We have been receiving many calls recently from people asking about mosquitoes in general, and West Nile Virus in particular. So, I decided to put on my scientist hat and share with you what I have learned over the past few years about this virus.
What is it?
You may have heard of West Nile Virus before. It’s a nasty Flavivirus that is transmitted from host to host to you via your friendly mosquito (or 43 species of mosquitoes, to be exact). It was first isolated in Uganda, in 1937, arrived in New York City in 1999, and in five years West Nile Virus has been found in birds and mosquitoes in every continental state in the USA. Other viruses in this family include Yellow Fever, Dengue Fever, Japanese encephalitis, and St. Louis encephalitis.
The interesting thing about Flaviviruses like West Nile Virus is the actual way in which they are transmitted. First, a mosquito bites a host, in this case an indigenous bird. Then, the virus actually reproduces in the host, and is spread to the next mosquito when it bites the host. The second mosquito then gets the West Nile Virus, and bites another bird (perpetuating the spread of the virus), or perhaps bites a human or a horse (or an exotic bird breeding outside). When the virus reproduces to a critical level, the host dies. Birds can thus transmit the disease as a host, but humans can not. Suffice it to say the reason is that we are so much larger than birds it would take thousands upon thousands of mosquito bites on a human to produce the level of virus in the bloodstream required for transmission to another mosquito, then to another human.
How Bad is it?
West Nile Virus seems to have peaked in 2003 with 9,858 reported cases (262 deaths). Last year, there were significantly fewer case and deaths: 2,282 and 77, respectively (New York Times, November 13, 2004). An interesting development is that the greatest number of cases last year was in places that had little activity in prior years. Namely, California (757 case/20 deaths) and Arizona (381 cases, 10 deaths) led the country in cases and deaths per state.
Since it is spread via mosquito, it was originally thought that it was carried by mosquitoes in swamps and salt marshes. However, it seems that they are more likely to breed in storm drains and catch basins than in swamps (New York Times, May 26, 2005). Therefore, it makes sense, as any Floridian knows, not to keep standing water around your house.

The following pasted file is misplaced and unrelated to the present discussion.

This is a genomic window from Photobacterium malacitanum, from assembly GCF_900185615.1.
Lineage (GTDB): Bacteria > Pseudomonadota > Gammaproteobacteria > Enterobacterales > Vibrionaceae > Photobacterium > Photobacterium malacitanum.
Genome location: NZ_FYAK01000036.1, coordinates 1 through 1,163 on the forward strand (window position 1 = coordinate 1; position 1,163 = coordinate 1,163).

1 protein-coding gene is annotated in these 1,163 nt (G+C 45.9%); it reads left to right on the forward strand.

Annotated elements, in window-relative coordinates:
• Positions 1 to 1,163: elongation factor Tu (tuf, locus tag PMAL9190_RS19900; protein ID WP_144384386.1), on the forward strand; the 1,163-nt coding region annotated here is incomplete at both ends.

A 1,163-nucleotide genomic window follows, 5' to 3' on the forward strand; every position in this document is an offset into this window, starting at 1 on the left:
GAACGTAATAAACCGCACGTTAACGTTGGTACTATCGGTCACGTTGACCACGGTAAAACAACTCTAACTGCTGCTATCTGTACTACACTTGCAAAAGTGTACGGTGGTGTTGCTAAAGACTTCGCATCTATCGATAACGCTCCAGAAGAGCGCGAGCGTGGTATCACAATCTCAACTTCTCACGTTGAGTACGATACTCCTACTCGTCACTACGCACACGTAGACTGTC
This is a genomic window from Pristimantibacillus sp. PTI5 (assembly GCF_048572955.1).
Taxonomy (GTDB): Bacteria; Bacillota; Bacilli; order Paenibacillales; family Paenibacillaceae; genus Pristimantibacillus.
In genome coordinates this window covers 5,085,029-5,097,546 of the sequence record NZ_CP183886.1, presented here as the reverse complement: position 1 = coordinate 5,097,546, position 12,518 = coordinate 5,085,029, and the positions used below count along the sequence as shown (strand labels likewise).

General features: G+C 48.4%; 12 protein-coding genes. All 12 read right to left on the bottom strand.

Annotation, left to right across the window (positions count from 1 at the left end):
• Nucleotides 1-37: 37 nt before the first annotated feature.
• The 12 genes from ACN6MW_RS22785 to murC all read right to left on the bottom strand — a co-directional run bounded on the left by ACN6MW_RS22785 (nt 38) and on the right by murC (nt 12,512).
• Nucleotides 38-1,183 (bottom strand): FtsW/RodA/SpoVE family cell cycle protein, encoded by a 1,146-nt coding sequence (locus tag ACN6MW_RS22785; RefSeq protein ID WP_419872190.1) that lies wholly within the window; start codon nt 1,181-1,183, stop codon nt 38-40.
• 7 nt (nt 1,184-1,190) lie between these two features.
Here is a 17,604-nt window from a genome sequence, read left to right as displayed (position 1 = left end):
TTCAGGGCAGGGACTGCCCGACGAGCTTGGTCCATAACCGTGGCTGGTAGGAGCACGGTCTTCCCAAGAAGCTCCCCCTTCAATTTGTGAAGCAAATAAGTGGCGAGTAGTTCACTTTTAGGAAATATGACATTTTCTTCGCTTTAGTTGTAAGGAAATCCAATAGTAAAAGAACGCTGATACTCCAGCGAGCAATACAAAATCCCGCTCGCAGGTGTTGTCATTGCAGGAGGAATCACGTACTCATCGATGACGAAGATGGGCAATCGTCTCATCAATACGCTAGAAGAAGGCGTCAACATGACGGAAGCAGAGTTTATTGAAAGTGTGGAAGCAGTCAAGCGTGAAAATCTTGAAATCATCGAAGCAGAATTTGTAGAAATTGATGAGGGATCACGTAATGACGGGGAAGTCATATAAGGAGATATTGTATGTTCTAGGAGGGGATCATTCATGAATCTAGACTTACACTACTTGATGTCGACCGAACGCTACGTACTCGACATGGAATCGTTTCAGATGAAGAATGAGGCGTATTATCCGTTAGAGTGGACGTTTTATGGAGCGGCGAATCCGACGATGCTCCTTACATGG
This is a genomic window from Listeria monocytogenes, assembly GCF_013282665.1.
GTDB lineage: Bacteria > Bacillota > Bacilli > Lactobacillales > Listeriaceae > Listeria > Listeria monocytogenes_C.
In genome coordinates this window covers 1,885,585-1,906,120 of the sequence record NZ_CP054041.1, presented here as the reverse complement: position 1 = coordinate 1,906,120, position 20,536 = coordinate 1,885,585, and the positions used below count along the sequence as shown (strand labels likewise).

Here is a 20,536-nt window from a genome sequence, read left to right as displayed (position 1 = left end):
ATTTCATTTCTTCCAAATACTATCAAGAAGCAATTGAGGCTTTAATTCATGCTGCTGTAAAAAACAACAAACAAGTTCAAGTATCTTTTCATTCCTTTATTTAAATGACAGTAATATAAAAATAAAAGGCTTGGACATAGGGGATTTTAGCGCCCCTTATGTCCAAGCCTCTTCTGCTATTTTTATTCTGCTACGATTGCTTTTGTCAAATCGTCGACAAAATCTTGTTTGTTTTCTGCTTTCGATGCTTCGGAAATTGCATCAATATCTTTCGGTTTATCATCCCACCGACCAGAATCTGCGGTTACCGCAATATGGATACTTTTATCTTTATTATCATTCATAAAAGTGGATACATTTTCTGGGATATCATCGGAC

The good news is, less than 1% of all people bitten develop serious symptoms, and only 10% of those infected have died. Most people affected are over 50 years old. Symptoms include stiff neck, mental confusion, muscle weakness, and sensitivity to light 5 – 15 days after exposure. The most serious conditions turn into West Nile Meningitis (inflammation of the brain or area around the brain) which is very, very painful.
What’s Happening this year with infections?
In 2005 thus far, however, there have been very few cases. In fact, there have been no reported human cases in the United States thus far this year. There have been 105 bird deaths in California, 45 in Louisiana, and no dead birds testing positive in Florida thus far in 2005. However, there have been 18 cases of Sentinels (chickens or horses) that have tested positive in Florida – nearest us would be 2 cases in Sarasota, 5 cases in Hillsborough County, and 1 case in Orange County. California has had only two sentinels testing positive. You can track the above statistics on a nationwide and statewide basis on www.fwc.state.fl.us/bird/ or call the Department of Health at 561-355-3070. If you handle a dead bird, use gloves or an inverted plastic bag.
I hope this brief summary of West Nile Virus has made you feel more comfortable about the disease, as well as giving you a basic understanding of West Nile Virus. It is interesting that it has significantly dropped off all over the country, and it is great that a vaccine will be tested by the end of this year. However, caution is till in order.
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